High yield debt has enjoyed a nice rally during 2012, as have many other risky assets. Articles and press coverage have addressed the asset class’s future as a result; is this the new way to capture high risk but high reward returns? At Redington, we always look at risk-adjusted returns (or bang for your risk buck) and it seems that, while this asset class could offer some interesting opportunities for pension funds, the potential downside inherent in it at present could be a showstopper.
Since the credit crisis, the high yield asset class has been traded on an absolute yield basis rather than at spreads to risk free assets (such as treasury bonds), which means that credit risks in the asset class had over weighted the risks from interest rates. However, an investor faced with the challenge to invest in various fixed income asset classes must ascertain the opportunity-cost of foregoing one asset for another. This opportunity-cost is the relative value between the two assets, and the credit spread can be used to compare two similar credit investments of similar maturities.
Credit spreads also reflect the extra risk (over a default-free bond) for which an investor is compensated. This extra risk is usually determined by two factors:
1. The credit worthiness of the borrower. That is, the likelihood of the borrower continuing to honour its debt.
2. The value the investor can recover if the borrower unfortunately defaults on any of the contractual payments. Ie, the recovery value.
Combining the two, investors can form a reasonable idea of the credit risks involved in the investment. It is important to remember, though, that the credit spread itself can move around along with the price of a bond, and this movement can cause a significant volatility (risk) when investing in high yield bonds. Spread volatility is another topic, but one that an interested investor should investigate.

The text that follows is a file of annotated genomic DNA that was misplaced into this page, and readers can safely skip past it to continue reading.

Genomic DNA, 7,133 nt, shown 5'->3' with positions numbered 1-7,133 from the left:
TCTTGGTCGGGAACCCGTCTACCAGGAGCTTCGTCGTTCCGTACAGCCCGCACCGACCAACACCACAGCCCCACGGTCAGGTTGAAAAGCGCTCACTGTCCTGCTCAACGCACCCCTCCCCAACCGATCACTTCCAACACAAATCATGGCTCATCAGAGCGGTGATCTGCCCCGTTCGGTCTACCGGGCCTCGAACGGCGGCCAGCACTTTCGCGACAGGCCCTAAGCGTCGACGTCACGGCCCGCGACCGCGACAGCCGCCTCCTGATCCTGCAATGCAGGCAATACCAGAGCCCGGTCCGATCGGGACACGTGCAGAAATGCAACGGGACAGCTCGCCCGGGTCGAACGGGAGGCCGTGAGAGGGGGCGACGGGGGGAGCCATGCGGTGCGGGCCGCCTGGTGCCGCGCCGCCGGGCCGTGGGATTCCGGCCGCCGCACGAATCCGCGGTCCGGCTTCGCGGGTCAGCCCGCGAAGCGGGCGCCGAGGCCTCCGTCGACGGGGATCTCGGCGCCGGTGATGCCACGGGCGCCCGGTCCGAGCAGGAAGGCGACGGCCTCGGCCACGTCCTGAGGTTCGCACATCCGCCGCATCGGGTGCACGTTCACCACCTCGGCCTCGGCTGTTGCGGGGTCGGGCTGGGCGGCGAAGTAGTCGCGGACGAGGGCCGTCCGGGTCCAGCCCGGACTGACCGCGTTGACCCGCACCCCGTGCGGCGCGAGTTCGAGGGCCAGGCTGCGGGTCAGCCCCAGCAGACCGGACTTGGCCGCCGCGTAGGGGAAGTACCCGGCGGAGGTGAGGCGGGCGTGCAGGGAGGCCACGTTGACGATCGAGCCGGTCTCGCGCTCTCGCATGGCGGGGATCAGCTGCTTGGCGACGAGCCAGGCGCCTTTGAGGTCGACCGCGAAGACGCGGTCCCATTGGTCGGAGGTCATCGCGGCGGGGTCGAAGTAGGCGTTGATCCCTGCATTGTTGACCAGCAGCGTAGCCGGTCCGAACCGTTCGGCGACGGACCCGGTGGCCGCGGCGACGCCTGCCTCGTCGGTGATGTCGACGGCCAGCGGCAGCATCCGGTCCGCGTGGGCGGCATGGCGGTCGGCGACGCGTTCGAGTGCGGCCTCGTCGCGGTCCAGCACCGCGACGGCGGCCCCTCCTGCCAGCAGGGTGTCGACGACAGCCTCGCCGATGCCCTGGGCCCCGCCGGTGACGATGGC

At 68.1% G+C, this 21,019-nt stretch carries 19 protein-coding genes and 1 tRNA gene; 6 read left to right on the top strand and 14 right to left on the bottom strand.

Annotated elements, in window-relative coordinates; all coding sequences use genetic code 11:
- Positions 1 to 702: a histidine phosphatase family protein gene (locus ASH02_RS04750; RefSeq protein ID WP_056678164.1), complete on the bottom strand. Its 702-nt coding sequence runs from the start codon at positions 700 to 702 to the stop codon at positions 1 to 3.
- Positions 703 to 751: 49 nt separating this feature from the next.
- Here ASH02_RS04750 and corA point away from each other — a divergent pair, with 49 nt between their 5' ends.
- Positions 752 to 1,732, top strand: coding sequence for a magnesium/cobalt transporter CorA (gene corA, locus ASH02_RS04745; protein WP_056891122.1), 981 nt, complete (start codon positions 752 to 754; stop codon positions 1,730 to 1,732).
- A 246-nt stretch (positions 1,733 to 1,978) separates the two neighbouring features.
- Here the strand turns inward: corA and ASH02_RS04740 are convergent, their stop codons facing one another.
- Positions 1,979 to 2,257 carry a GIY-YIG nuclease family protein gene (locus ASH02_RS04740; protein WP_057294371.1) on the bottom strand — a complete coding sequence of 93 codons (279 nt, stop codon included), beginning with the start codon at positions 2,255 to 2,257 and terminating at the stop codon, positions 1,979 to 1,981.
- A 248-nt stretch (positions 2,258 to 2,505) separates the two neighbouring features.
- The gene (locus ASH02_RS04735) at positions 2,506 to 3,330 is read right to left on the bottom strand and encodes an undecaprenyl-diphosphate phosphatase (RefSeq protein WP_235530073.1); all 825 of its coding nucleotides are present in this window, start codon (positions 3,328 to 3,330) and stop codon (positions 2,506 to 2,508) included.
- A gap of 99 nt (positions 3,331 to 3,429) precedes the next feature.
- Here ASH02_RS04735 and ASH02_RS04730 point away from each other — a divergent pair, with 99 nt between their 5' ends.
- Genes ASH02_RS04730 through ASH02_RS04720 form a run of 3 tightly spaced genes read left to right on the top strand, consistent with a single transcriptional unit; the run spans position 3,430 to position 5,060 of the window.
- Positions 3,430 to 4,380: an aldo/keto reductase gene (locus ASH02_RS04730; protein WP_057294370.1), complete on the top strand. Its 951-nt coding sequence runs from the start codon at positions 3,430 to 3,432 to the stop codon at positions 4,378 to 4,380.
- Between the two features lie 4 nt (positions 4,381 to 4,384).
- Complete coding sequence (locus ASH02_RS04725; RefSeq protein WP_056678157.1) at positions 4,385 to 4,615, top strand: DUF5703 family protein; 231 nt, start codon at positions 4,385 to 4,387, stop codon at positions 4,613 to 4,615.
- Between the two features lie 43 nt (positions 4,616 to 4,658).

Probability of default
As a vital component of credit spread, this deserves further attention. Historically, a tight relationship has been seen between the economic cycle and corporate default rates year on year. The chart below from Moody’s shows the default rate since 1920.


1. Real world probability of default measure
Corporate defaults can be observed from history, as shown in Moody’s default and recovery study. The high yield sector had a default rate of 2.6% during 2012, up from the 2011 year-end level of 1.9%. The historical default rate is sometimes referred to as the real world probability of default, as it reflects what has actually happened. If we assume an average recovery rate of 40%, then a simple calculation can predict a default loss of 156 bps based only on the two measures.

If we extend the analysis a bit further, taking into account the fact that investors can hold their high yield investment a bit longer, say 5 years, we can look at the cumulative default probabilities over this 5 year period. If I look at the historical annual cohort data from 1970 and take the 95th percentile of the cumulative default probability, high yield bonds would have a cumulative probability of default of 30.6% over a 5 year holding period. This indicates an average of 365 bps default loss every year.

2. Risk neutral probability of default measure
On the other hand, we can deduce an equivalent probability of default from the credit spread. Since this spread is derived from market prices, the probability of default under this calculation will indicate investors’ perception on the credit worthiness and uncertainty that they may not receive their investment back.
The spread over US treasuries of Barclays Global High Yield index is 471bps as of 29 Mar 2013. Again, using a 40% recovery value assumption would produce a probability of default of 7.9% per year. If compared to the historical 1 year default rate (i.e. the real world probability of default measure) in figure 1, this implied probability of default (i.e. the risk neutral probability of default measure) is clearly too high compared to historical average. So what has caused the difference in the default credit spread (i.e. credit spreads compensating of the potential risk of default) calculated from history and a spread of 106bps (471bps-365bps) from the market?